Quiet Morning at Tung Lung Chau

Tung Lung Chau is a small island off the eastern coast of Hong Kong. The island’s east faces the South China Sea rather uninterrupted, so its cliffs are rather steep and impressive (and good for rock climbing). The island is mostly barren due to a history of clear-cutting combined with the intense weather there, but some of the trees near the village and the surrounding areas are a bit more mature and have proven to provide refuge for migrants.

Today, though, luck was not really on our side. While our 8:20AM ferry was not very crowded, the subsequent ones were all packed, making for a persistent stream of people passing through the village throughout the morning. But I’m not sure what effect crowds really had, as things seemed pretty quiet to begin with. In the trees just beyond the village we found a few Arctic warblers.

Beyond the trees in the open brushland, we immediately had a brief encounter with a Siberian stonechat, which we also saw yesterday at Mt. Davis. Otherwise, we didn’t see much of note aside from the occasional dollarbird or black drongo perched on a power cable.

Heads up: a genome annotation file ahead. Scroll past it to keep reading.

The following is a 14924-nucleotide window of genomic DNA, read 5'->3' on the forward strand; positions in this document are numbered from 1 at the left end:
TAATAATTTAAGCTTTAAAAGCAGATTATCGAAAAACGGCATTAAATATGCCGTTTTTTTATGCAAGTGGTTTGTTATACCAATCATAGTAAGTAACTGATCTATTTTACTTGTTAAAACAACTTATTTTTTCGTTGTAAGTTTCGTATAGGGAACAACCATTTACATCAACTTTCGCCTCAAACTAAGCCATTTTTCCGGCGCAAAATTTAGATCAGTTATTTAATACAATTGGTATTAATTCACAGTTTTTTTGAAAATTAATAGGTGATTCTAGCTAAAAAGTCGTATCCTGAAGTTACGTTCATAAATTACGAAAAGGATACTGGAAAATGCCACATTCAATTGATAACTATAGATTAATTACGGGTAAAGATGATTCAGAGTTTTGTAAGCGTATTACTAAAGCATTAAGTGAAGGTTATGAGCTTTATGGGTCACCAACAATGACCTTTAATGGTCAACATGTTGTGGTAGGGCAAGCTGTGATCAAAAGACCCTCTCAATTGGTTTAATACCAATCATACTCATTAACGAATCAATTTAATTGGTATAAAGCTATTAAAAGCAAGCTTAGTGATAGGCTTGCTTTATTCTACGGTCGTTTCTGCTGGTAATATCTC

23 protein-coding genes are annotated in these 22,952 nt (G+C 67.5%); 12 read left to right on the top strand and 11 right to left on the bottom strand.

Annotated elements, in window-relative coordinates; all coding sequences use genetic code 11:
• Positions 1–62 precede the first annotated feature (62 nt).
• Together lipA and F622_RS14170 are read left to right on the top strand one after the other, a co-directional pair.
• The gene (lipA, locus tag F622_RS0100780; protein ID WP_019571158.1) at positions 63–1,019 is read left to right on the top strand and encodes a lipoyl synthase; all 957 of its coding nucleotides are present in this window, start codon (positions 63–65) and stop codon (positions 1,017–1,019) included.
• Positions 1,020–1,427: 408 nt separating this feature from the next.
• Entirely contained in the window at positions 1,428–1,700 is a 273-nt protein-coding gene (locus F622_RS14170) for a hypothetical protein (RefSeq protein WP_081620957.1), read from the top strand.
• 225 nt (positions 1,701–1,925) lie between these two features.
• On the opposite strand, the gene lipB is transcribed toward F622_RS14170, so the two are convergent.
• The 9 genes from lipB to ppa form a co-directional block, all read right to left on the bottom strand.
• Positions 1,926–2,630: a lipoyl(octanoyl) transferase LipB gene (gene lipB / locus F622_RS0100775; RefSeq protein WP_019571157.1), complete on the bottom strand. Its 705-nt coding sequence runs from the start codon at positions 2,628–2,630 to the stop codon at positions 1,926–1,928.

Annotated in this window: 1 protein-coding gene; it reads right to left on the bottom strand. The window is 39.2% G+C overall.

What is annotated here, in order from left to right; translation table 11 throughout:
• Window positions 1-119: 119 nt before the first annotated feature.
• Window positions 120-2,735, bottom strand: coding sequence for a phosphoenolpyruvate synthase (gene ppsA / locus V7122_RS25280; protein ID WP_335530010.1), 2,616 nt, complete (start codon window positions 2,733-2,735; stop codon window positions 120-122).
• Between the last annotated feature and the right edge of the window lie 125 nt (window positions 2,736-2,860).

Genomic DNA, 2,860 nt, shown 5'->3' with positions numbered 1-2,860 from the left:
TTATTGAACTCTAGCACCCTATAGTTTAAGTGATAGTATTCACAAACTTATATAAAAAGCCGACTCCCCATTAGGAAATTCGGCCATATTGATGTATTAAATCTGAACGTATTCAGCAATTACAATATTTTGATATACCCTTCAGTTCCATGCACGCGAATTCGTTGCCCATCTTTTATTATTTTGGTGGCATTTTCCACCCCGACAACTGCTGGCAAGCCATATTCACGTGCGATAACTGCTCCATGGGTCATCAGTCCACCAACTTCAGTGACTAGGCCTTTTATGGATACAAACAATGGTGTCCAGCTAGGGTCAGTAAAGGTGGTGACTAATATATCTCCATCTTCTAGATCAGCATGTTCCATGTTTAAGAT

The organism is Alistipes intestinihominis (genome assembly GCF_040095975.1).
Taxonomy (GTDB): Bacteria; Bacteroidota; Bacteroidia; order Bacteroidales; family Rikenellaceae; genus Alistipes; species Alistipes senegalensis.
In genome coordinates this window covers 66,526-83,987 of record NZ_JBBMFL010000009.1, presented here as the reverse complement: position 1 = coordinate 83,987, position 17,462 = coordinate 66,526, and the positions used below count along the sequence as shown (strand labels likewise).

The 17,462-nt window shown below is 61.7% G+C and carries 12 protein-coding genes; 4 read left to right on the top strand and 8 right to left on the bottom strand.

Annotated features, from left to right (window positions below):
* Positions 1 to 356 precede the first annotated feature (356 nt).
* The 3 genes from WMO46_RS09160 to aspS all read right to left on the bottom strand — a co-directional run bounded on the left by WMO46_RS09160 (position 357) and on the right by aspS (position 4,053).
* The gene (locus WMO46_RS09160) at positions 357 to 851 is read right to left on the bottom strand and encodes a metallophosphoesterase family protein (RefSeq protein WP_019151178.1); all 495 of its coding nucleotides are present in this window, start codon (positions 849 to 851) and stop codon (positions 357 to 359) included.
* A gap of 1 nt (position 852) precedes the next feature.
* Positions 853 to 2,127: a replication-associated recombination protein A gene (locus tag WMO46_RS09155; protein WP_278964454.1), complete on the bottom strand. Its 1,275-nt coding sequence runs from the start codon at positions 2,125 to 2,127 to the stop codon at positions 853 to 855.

This one posed rather nicely on an exposed bit of brush.

We also noted a group of 3 Chinese sparrowhawks very high in the air, likely traveling together during migration. A few of these have been spotted in the territory this past week, though they are not easy to photo.

Another fun encounter was a migrating group of 15 traveling cattle egrets. I don’t often encounter large groups of birds like this in my trips (though perhaps that will change in the coming months especially in the wetlands!) so witnessing groups like these on the move is pretty special to me. Otherwise, we may have heard a pale-legged leaf warbler calling, but really nothing else.

Happily, just before the ferry arrived to take us back, we had a bit of luck at one of the large trees in the village. A dark-sided flycatcher was perched on a rope under the tree, from which it was flycatching. I still don’t have a good shot of this rather common bird this season, so I was excited to have my best chance yet. I’m still not fully satisfied with the results in terms of sharpness, but still they’re way better than nothing!

We also saw an Asian brown flycatcher together with the dark-sided at times, which is a common but always welcome guest.

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